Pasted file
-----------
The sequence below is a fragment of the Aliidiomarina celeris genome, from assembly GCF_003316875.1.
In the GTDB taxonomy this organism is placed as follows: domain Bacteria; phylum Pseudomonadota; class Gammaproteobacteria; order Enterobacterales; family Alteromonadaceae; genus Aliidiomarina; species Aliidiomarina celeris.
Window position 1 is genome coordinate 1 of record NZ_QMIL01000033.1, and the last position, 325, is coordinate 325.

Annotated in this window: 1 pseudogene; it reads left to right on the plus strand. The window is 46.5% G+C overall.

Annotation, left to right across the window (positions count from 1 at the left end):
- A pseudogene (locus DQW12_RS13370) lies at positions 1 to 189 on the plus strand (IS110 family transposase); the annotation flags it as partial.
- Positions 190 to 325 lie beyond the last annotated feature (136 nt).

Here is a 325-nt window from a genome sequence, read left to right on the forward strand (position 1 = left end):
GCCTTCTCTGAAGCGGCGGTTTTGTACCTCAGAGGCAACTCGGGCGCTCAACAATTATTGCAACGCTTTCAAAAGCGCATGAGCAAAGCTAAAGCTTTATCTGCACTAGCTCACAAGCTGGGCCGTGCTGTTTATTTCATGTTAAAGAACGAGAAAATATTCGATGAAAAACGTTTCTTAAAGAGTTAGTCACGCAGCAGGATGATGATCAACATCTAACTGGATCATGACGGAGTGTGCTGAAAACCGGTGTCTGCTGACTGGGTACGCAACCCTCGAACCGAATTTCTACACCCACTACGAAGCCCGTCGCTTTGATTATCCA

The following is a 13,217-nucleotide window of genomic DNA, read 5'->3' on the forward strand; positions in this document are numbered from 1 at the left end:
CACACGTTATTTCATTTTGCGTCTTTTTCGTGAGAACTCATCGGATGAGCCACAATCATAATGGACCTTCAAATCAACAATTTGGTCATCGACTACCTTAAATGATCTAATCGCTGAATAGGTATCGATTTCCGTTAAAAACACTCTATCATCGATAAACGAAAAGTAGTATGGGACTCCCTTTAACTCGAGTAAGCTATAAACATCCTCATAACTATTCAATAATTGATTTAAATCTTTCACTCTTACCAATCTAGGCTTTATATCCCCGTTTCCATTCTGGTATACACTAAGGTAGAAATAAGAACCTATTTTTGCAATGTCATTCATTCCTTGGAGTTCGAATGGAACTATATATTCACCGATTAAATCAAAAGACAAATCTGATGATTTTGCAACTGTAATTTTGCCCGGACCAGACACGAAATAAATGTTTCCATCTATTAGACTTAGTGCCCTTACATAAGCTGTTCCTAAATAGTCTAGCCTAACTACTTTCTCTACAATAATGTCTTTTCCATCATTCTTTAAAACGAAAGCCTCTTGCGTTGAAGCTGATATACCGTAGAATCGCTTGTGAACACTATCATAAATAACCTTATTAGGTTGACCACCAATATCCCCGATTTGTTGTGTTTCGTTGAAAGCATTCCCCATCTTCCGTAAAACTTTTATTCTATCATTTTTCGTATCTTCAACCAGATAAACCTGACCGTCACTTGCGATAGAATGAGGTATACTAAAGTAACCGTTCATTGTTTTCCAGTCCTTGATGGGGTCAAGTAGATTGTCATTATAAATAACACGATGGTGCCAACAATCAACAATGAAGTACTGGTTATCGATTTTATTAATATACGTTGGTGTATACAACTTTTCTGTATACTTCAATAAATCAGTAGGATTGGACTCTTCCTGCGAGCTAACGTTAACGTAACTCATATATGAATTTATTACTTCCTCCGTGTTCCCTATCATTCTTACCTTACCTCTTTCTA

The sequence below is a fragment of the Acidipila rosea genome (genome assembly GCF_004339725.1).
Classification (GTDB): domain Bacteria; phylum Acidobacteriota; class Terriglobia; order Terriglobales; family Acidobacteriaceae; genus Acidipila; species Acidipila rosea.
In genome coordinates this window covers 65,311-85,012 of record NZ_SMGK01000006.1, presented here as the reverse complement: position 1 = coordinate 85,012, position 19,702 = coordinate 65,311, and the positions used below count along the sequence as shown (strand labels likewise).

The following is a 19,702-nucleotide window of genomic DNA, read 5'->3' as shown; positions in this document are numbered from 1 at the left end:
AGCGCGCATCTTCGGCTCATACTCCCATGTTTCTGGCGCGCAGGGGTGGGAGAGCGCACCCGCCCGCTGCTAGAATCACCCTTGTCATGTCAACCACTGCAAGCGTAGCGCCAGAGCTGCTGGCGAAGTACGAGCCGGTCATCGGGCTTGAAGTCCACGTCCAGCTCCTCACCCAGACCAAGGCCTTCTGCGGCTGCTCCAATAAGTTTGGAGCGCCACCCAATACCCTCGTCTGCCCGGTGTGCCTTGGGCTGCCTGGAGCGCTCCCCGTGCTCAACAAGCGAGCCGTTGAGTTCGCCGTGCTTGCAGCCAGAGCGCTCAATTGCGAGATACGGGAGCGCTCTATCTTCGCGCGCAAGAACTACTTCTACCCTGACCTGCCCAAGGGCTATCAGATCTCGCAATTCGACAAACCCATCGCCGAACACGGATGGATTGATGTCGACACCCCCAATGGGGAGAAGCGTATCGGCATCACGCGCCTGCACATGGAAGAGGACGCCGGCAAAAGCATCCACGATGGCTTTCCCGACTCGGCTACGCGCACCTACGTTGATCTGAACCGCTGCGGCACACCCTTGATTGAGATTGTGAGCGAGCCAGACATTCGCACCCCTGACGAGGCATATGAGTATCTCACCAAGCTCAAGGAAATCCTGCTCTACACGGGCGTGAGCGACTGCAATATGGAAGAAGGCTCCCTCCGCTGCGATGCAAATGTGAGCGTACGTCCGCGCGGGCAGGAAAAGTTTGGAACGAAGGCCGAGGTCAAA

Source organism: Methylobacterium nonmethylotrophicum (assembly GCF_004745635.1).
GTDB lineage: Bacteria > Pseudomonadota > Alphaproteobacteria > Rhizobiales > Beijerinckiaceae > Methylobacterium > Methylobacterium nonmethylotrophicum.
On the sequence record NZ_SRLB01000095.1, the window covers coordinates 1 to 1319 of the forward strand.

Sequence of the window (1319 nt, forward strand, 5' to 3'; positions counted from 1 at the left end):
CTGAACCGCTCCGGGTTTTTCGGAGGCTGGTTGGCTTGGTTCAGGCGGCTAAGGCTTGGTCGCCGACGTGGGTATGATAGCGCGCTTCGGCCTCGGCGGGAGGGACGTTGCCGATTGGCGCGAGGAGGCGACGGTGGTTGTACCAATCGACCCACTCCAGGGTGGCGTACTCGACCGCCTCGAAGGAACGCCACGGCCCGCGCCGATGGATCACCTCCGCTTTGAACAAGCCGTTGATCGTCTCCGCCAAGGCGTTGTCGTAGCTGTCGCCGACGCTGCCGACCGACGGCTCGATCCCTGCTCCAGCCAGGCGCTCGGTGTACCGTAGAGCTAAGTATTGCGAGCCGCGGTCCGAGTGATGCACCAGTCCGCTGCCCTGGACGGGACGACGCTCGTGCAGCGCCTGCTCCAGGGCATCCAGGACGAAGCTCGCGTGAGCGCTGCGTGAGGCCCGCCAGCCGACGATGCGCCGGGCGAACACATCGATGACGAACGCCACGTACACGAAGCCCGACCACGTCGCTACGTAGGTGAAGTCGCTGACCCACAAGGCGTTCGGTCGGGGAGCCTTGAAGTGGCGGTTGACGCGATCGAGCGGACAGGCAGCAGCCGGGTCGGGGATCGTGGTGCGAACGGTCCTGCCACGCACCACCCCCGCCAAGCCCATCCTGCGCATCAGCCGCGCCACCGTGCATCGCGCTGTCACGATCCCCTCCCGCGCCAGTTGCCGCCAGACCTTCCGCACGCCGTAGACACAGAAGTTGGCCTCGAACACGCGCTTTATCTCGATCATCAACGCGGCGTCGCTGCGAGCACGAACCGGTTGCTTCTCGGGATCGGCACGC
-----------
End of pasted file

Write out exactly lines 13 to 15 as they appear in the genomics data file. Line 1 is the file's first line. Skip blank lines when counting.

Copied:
Classification (GTDB): domain Bacteria; phylum Acidobacteriota; class Terriglobia; order Terriglobales; family Acidobacteriaceae; genus Acidipila; species Acidipila rosea.
In genome coordinates this window covers 65,311-85,012 of record NZ_SMGK01000006.1, presented here as the reverse complement: position 1 = coordinate 85,012, position 19,702 = coordinate 65,311, and the positions used below count along the sequence as shown (strand labels likewise).

The following is a 19,702-nucleotide window of genomic DNA, read 5'->3' as shown; positions in this document are numbered from 1 at the left end: